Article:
Flow cytometry

SMZL express surface IgM and IgD and are CD19+, CD20+, CD22+, CD79a+, FMC7+, CD10, CD123, and CD103; DBA44, CD11c, CD23 and CD5 can be positive in a subset of cases. Cyclin D1/BCL-1 is not expressed, whereas the BCL-2 protein is intensely expressed. According to the scoring system for chronic lymphocytic leukemia, the scores for most, if not all, cases of SMZL range from 0 to 2, a phenotype not seen in chronic lymphocytic leukemia.

Immunoglobulin genes

Studies of immunoglobulin heavy-chain variable genes (IGHV) in SMZL have provided evidence that this entity is heterogeneous with respect to the preferential use of the IGHV repertoire, as well as the mutation load. In a series of 59 patients IGHV1, IGHV3, and IGHV4 gene families accounted for 30%, 56%, and 14% of sequences, respectively. The most frequently used IGHV genes were IGHV1-2 IGHV3-23, IGHV3-30, and IGHV4-34 (n=5). IGHV was not mutated in 25% of the cases.

Cytogenetics

The most frequent cytogenetic aberrations in SMZL are deletion of 7q and gain of 3q (nearly one-third of cases). Other cytogenetic alterations are abnormalities +3, +5, +9q, +12q, +18, and +20q.

We performed a genome-wide array comparative genomic hybridization at high resolution in 34 patients with SMZL. The most frequent copy number alterations involved chromosomes 7 and 17 (21% and 24%, respectively). The unmutated status of the IGVH gene was related to del(7q) and dup(12q). The high-risk group identified according to the prognostic score for SMZL was associated with del(7q) and del(17p).

Treatment of Splenic Marginal Zone Lymphoma

Frontline treatment

Frontline therapy for MZL differs greatly based upon the subtype and underlying etiology. For example, a significant proportion of patients with HCV and EMZL will note the regression of the lymphomatous process after undergoing antiviral treatment for HCV infection. , Thus, antiviral therapy for HCV is recommended for all cases of MZL associated with HCV infection.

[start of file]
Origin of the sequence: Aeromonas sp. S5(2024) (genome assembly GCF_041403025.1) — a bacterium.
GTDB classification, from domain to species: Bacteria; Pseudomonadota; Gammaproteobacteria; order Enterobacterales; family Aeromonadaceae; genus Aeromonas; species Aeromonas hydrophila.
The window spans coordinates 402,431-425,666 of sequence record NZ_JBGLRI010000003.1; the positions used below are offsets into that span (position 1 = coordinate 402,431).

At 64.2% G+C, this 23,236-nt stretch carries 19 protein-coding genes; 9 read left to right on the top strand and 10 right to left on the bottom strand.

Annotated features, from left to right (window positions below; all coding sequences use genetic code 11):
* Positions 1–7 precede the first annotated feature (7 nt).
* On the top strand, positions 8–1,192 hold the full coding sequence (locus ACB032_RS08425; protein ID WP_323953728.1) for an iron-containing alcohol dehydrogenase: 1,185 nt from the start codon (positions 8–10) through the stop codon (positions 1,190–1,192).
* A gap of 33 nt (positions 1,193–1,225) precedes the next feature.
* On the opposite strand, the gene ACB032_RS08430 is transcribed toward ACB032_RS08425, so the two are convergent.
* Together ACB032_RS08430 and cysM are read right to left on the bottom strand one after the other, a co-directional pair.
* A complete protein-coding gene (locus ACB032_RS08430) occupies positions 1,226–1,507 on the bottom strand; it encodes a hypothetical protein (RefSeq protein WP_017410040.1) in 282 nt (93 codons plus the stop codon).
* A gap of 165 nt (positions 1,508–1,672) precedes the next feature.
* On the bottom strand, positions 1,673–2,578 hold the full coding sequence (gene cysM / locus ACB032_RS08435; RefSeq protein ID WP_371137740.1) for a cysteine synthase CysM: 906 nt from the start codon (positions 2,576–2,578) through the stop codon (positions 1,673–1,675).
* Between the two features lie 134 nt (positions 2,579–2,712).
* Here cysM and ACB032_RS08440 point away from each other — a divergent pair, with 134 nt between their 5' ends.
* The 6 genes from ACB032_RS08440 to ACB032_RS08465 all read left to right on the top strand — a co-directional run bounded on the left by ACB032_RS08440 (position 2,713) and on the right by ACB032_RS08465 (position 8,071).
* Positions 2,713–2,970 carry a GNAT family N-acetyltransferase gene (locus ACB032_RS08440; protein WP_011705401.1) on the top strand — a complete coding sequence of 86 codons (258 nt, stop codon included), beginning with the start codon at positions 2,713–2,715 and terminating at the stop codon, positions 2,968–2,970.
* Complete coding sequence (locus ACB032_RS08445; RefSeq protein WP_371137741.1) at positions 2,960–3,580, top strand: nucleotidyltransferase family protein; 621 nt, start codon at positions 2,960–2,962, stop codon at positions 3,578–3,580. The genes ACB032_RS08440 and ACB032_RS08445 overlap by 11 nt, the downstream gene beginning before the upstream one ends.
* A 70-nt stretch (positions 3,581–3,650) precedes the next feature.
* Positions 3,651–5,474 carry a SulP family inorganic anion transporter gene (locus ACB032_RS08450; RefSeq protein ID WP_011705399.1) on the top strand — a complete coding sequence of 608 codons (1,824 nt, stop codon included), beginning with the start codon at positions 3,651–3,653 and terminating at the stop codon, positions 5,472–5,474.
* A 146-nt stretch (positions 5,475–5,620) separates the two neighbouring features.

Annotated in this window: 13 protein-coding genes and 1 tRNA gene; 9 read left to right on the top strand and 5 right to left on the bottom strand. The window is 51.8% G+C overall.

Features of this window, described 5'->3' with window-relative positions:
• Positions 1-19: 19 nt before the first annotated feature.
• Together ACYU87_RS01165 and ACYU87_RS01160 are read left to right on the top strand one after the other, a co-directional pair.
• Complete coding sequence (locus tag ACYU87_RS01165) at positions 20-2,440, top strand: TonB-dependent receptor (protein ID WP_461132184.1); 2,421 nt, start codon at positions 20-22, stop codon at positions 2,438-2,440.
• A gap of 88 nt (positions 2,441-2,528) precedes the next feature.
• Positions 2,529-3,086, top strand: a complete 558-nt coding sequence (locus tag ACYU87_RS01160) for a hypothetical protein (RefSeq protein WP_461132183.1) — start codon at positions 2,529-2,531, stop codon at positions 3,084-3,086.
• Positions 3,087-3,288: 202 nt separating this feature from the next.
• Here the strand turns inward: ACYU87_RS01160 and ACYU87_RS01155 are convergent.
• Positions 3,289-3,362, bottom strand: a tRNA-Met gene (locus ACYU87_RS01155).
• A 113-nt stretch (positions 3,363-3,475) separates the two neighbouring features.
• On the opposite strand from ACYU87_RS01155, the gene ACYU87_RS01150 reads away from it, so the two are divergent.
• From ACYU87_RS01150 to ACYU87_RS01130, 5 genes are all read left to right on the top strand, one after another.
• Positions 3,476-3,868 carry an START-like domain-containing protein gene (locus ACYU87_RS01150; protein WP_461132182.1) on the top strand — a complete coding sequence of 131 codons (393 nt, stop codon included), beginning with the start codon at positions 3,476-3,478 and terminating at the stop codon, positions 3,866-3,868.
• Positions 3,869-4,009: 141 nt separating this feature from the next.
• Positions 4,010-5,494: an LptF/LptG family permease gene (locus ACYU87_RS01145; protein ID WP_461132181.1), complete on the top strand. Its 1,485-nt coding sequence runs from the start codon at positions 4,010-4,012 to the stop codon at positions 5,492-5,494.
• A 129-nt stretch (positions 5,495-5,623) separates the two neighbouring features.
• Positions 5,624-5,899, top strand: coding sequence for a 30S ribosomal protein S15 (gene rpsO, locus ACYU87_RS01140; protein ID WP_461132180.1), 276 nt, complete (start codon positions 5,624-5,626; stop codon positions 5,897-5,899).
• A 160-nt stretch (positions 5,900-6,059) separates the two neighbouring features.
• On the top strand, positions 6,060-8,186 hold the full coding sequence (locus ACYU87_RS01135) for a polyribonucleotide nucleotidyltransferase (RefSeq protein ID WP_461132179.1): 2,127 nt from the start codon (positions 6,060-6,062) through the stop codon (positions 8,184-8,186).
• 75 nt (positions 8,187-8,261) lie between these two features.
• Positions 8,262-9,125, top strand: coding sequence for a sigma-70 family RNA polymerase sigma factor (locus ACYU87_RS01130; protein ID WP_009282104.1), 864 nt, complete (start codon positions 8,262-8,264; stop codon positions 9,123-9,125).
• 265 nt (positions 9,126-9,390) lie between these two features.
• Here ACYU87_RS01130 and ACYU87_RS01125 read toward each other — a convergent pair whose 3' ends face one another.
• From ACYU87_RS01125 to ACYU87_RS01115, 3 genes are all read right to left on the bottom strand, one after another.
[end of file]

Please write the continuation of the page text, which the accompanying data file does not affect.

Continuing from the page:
Chemotherapy

Alkylating agents and purine analogs have been used as have many chemotherapy combinations such as cyclophosphamide, vincristine, and prednisone (CVP); cyclophosphamide, doxorubicin, vincristine, and prednisone (CHOP), and fludarabine and cyclophosphamide (FC)., , , About two-thirds of patients do not respond to first-line treatment with chlorambucil.

Radiotherapy

Radiotherapy uses high-energy rays to destroy cancer cells while doing as little harm as possible to normal cells. You may have low doses of radiotherapy to the spleen. This treatment may be used if the enlarged spleen is causing symptoms, but you are not well enough to have surgery or chemotherapy.

Rituximab monotherapy

Rituximab as monotherapy is effective in SMZL with results similar to splenectomy; it has the potential to provide better responses and has less toxicity compared to chemotherapy. Rituximab has little impact on the quality of life, has reduced risk of infections, seems to induce durable remissions, and can be used again at relapse., , , Clinical and laboratory responses are fast, with improvement in blood counts in about eight weeks.

Some studies report inferior outcomes of rituximab monotherapy compared to splenectomy, but in non-randomized retrospective clinical there may be a bias of selecting younger and fitter patients for splenectomy.